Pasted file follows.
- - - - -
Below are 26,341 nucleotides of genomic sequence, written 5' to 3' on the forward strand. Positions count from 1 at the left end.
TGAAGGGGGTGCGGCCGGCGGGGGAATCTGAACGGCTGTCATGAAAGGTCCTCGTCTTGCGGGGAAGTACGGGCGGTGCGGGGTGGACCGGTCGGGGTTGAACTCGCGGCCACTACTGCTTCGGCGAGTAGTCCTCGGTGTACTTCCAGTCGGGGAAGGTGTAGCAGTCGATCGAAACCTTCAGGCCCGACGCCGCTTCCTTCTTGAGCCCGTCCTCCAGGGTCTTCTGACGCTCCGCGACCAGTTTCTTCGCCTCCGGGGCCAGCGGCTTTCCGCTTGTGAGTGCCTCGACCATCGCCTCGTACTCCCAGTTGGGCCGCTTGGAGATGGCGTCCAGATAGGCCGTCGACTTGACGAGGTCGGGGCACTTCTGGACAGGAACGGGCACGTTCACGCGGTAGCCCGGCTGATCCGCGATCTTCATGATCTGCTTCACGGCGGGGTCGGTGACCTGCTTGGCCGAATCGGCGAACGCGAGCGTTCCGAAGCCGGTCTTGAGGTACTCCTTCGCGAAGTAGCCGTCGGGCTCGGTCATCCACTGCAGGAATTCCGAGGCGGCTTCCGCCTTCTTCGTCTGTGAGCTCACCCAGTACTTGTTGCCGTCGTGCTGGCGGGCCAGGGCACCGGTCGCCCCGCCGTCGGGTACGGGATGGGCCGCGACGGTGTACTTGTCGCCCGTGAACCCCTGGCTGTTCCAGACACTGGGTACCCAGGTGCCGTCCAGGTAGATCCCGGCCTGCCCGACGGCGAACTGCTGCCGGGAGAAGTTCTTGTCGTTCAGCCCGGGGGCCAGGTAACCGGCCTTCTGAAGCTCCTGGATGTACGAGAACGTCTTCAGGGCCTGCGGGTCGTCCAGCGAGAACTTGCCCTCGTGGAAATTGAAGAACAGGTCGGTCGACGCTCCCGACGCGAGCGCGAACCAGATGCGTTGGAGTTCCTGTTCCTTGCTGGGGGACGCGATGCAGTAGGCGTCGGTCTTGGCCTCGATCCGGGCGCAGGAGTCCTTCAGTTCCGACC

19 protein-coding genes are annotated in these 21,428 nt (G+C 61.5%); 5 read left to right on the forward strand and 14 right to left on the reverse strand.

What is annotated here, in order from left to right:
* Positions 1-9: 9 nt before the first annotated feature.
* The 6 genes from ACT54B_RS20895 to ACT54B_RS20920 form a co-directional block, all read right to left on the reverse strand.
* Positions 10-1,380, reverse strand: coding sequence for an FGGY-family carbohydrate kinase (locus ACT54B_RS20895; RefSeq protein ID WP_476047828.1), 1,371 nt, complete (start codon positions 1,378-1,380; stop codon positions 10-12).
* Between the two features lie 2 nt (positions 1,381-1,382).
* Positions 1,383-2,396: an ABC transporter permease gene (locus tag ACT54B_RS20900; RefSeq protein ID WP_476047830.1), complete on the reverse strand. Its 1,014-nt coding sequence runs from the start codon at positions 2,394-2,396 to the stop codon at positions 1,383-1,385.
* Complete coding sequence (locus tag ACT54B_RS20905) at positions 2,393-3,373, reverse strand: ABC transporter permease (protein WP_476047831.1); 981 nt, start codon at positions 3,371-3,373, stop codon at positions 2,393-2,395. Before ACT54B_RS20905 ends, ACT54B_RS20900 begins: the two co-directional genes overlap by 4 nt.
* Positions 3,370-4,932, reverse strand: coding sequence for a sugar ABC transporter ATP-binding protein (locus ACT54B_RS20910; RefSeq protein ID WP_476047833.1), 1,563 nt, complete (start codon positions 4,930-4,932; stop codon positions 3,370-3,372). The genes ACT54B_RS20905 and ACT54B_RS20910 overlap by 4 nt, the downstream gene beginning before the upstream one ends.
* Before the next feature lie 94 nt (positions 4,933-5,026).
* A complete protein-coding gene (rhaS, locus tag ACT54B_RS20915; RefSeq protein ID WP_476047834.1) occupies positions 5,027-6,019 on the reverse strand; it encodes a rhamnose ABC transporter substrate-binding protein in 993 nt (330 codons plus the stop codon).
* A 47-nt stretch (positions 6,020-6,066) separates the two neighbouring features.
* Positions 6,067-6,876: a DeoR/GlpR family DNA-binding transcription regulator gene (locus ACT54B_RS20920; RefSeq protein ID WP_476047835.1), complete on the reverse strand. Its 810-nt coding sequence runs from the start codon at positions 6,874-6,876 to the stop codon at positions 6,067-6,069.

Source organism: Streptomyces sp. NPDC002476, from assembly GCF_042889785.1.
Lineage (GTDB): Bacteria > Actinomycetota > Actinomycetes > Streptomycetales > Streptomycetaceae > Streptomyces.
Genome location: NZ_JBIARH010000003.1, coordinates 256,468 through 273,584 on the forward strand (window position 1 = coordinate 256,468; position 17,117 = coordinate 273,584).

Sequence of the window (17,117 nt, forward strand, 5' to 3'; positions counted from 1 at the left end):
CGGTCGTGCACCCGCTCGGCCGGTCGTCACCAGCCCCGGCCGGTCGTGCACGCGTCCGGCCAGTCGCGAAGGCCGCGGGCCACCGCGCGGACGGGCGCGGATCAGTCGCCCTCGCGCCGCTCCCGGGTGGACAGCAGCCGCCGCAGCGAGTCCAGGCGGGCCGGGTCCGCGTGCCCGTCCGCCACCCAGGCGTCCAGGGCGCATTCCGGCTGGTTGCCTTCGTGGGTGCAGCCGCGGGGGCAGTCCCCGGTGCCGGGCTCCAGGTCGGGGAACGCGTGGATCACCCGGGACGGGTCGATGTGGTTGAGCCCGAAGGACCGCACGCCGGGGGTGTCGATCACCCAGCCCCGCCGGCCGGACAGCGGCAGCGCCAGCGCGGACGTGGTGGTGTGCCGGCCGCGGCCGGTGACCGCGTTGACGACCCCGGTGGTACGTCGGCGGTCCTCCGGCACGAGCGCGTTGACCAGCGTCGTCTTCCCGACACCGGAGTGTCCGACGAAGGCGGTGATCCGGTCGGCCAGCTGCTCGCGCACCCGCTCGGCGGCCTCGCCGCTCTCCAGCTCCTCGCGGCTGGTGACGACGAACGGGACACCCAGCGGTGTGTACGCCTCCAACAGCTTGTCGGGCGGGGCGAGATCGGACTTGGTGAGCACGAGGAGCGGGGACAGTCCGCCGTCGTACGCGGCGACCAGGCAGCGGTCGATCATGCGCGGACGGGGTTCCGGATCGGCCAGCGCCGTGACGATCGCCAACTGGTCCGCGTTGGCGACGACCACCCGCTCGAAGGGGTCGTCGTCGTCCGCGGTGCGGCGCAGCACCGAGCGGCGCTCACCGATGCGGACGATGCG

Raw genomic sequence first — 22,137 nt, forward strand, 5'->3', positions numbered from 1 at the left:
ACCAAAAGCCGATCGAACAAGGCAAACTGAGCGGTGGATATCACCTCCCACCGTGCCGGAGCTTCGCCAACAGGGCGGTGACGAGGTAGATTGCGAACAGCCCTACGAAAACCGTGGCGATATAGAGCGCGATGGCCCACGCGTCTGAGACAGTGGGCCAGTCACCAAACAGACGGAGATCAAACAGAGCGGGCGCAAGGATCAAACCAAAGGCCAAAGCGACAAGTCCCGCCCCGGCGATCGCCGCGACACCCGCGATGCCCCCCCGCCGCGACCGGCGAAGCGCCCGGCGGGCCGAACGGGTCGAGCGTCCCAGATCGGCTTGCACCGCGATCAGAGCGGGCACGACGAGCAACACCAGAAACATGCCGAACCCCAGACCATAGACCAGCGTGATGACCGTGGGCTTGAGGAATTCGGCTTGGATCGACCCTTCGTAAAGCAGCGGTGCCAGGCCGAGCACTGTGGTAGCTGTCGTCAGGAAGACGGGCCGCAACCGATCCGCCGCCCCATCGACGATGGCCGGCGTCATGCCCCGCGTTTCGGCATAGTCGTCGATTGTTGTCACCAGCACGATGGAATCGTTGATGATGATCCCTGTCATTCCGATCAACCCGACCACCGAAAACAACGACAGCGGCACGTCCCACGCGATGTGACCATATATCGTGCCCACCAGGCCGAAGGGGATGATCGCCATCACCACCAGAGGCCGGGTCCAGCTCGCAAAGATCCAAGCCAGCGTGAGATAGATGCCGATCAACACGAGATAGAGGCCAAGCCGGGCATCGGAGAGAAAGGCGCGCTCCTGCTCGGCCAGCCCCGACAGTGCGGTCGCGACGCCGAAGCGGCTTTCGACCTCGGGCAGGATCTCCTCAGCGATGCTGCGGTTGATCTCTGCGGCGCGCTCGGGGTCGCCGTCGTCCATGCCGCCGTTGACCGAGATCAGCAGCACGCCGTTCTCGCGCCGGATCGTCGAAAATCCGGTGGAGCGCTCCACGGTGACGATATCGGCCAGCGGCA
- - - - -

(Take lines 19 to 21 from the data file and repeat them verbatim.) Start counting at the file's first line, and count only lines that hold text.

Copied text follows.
Sequence of the window (17,117 nt, forward strand, 5' to 3'; positions counted from 1 at the left end):
CGGTCGTGCACCCGCTCGGCCGGTCGTCACCAGCCCCGGCCGGTCGTGCACGCGTCCGGCCAGTCGCGAAGGCCGCGGGCCACCGCGCGGACGGGCGCGGATCAGTCGCCCTCGCGCCGCTCCCGGGTGGACAGCAGCCGCCGCAGCGAGTCCAGGCGGGCCGGGTCCGCGTGCCCGTCCGCCACCCAGGCGTCCAGGGCGCATTCCGGCTGGTTGCCTTCGTGGGTGCAGCCGCGGGGGCAGTCCCCGGTGCCGGGCTCCAGGTCGGGGAACGCGTGGATCACCCGGGACGGGTCGATGTGGTTGAGCCCGAAGGACCGCACGCCGGGGGTGTCGATCACCCAGCCCCGCCGGCCGGACAGCGGCAGCGCCAGCGCGGACGTGGTGGTGTGCCGGCCGCGGCCGGTGACCGCGTTGACGACCCCGGTGGTACGTCGGCGGTCCTCCGGCACGAGCGCGTTGACCAGCGTCGTCTTCCCGACACCGGAGTGTCCGACGAAGGCGGTGATCCGGTCGGCCAGCTGCTCGCGCACCCGCTCGGCGGCCTCGCCGCTCTCCAGCTCCTCGCGGCTGGTGACGACGAACGGGACACCCAGCGGTGTGTACGCCTCCAACAGCTTGTCGGGCGGGGCGAGATCGGACTTGGTGAGCACGAGGAGCGGGGACAGTCCGCCGTCGTACGCGGCGACCAGGCAGCGGTCGATCATGCGCGGACGGGGTTCCGGATCGGCCAGCGCCGTGACGATCGCCAACTGGTCCGCGTTGGCGACGACCACCCGCTCGAAGGGGTCGTCGTCGTCCGCGGTGCGGCGCAGCACCGAGCGGCGCTCACCGATGCGGACGATGCG

Raw genomic sequence first — 22,137 nt, forward strand, 5'->3', positions numbered from 1 at the left: